One of the major pitfalls of searching for old punk rockers is the fact that memories from the time period are often, um, hazy for many reasons. Not so with the photographer who not only confirmed that we indeed had the correct name for one band member but also gave us the only other band member's name. Peer Pressure had been a two-person effort. I immediately contacted El Azteca who returned a couple of possible contact addresses for the second member, Brock Estes. There was only one person in the U.S. with his name. Having waited so long already, we forked over the extra cash for an overnight delivery to the first address and anxiously tracked the letter's status on the USPS website. Delivery attempt first day. Delivery attempt second day. A few days later, the letter remained unclaimed. Undaunted, an overnight letter was sent to the second address. One delivery attempt, then two — nothing AGAIN. Frustrated, I contacted El Azteca once again. Though the information was listed as current, it appeared to be wrong. Brock Estes was a nomad! A couple days later, El Azteca hypothesized that a listing he found in Greenwich, Connecticut for one Evelyn Estes was almost certainly the band member's mother. I looked up other Estes listings in Greenwich and found three. I immediately dialed the first number.

"Hello, my name is Ryan Richardson, and I'm looking for Brock Estes."

"Yeah, that's my uncle," answered the deadpan teenage voice at the other end.

Yes!!! I thought: "Great, would your dad know how to get in touch with him?"

"Nah, they haven't talked in years."

"Well, do you think your grandmother would know how to get in touch with him?"

"Maybe, but she's in Florida right now."

After confirming the mother's phone number, I called and got an answering machine with an elderly woman saying to call so-and-so at this number, and she'll take care of me. I called and got another answering machine. I hung up and figured I'd try the next day. I was now to the third number on the list.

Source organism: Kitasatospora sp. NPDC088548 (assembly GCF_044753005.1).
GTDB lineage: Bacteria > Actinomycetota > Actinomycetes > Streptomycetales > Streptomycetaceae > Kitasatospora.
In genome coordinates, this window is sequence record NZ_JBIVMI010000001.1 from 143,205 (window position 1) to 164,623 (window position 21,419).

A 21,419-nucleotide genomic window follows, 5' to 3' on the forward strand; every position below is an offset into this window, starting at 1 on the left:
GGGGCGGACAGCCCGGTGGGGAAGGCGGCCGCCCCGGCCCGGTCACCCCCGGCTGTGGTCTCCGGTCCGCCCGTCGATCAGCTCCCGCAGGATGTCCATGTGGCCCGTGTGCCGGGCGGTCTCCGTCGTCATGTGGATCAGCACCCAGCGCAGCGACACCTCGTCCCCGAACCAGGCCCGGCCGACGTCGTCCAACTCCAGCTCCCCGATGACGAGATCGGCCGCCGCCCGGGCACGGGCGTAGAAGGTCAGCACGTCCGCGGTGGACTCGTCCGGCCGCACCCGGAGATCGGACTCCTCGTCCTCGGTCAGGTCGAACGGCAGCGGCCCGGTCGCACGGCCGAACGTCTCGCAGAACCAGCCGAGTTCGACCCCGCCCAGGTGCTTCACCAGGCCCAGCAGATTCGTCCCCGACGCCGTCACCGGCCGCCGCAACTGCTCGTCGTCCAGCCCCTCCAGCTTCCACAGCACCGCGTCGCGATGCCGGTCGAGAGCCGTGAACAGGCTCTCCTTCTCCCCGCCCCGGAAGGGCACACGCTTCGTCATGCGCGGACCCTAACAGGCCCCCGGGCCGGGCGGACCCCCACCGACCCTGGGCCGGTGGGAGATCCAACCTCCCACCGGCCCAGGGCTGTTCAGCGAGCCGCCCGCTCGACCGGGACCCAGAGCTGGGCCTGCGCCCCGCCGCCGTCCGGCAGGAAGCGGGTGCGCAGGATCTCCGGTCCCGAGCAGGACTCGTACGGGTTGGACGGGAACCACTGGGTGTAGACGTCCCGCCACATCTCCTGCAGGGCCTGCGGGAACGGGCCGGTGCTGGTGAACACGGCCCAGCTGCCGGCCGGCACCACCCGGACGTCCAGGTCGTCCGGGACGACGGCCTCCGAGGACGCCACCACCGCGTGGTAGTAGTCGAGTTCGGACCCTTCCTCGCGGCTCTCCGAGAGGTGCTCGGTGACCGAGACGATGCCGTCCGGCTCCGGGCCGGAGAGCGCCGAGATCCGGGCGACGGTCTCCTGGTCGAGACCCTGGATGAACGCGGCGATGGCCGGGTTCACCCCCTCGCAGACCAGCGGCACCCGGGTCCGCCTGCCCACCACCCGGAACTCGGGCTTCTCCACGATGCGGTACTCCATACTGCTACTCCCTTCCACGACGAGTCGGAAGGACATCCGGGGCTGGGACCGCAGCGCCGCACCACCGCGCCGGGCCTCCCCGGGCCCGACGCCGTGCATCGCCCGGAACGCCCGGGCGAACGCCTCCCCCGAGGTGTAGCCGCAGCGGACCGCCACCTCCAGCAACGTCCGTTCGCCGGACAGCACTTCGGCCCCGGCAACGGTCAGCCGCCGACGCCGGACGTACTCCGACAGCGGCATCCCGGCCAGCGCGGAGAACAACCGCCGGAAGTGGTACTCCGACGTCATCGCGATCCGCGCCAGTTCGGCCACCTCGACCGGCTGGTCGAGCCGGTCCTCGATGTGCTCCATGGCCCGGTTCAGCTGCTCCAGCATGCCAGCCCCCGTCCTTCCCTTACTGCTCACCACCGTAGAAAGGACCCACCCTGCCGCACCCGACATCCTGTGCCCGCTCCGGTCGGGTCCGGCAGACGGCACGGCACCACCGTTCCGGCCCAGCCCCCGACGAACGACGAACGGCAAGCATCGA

I dialed and a man answered after a couple of rings.

"Hello, my name is Ryan Richardson, and I'm calling from Texas. I'm trying to locate Brock Estes."

"That's my brother, but we haven't spoken in 15 years."

The estranged brother tally was now at two. My only thought was "What the fuck is going on here?", though I asked again "So you have no means of contacting him?" He said no, though the last he'd heard Brock was living in the Bay Area. Thus far, that statement was the only helpful utterance that night — my two unclaimed letters had at least been sent to Brock's general vicinity. I hung up and hit the hay.

The next morning, I called the second number again, and a woman answered. I repeated my mantra from the day before, and she responded: "Well, this is his sister, and he was officially disowned 15 years ago, and I haven't spoken to him since." Shaking my head, I told her I'd spoken to Brock's (and her) brother yesterday who told me the same thing. The sister then told me that this other brother was also disinherited. It seemed that out of four Estes siblings, not one of them had landed on the same side of the fence in what was presumably a fight over some inheritance. So goddamn close and yet so goddamn far. As if these chaps weren't hard enough to find, I'd now reached Connecticut's most dysfunctional family, and I was once again at a dead end.